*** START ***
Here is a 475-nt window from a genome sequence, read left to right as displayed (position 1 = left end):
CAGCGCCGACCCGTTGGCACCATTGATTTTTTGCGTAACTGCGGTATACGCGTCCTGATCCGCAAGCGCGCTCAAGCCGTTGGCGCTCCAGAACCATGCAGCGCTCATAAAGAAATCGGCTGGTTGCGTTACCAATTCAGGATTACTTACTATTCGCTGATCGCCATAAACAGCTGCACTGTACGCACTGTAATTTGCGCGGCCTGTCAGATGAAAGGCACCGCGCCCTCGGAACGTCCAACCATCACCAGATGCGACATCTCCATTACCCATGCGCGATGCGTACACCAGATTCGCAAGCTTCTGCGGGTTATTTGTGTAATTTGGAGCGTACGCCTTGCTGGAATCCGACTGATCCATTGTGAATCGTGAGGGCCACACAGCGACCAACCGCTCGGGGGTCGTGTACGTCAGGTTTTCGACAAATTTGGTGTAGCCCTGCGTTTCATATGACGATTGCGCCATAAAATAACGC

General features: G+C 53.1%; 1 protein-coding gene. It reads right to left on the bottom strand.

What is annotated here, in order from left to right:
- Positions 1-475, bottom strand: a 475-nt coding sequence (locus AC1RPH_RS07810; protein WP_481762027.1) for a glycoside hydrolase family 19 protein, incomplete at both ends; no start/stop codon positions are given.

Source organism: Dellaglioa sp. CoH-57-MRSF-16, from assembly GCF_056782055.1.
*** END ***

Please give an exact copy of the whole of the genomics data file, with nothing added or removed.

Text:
Here is a 475-nt window from a genome sequence, read left to right as displayed (position 1 = left end):
CAGCGCCGACCCGTTGGCACCATTGATTTTTTGCGTAACTGCGGTATACGCGTCCTGATCCGCAAGCGCGCTCAAGCCGTTGGCGCTCCAGAACCATGCAGCGCTCATAAAGAAATCGGCTGGTTGCGTTACCAATTCAGGATTACTTACTATTCGCTGATCGCCATAAACAGCTGCACTGTACGCACTGTAATTTGCGCGGCCTGTCAGATGAAAGGCACCGCGCCCTCGGAACGTCCAACCATCACCAGATGCGACATCTCCATTACCCATGCGCGATGCGTACACCAGATTCGCAAGCTTCTGCGGGTTATTTGTGTAATTTGGAGCGTACGCCTTGCTGGAATCCGACTGATCCATTGTGAATCGTGAGGGCCACACAGCGACCAACCGCTCGGGGGTCGTGTACGTCAGGTTTTCGACAAATTTGGTGTAGCCCTGCGTTTCATATGACGATTGCGCCATAAAATAACGC

General features: G+C 53.1%; 1 protein-coding gene. It reads right to left on the bottom strand.

What is annotated here, in order from left to right:
- Positions 1-475, bottom strand: a 475-nt coding sequence (locus AC1RPH_RS07810; protein WP_481762027.1) for a glycoside hydrolase family 19 protein, incomplete at both ends; no start/stop codon positions are given.

Source organism: Dellaglioa sp. CoH-57-MRSF-16, from assembly GCF_056782055.1.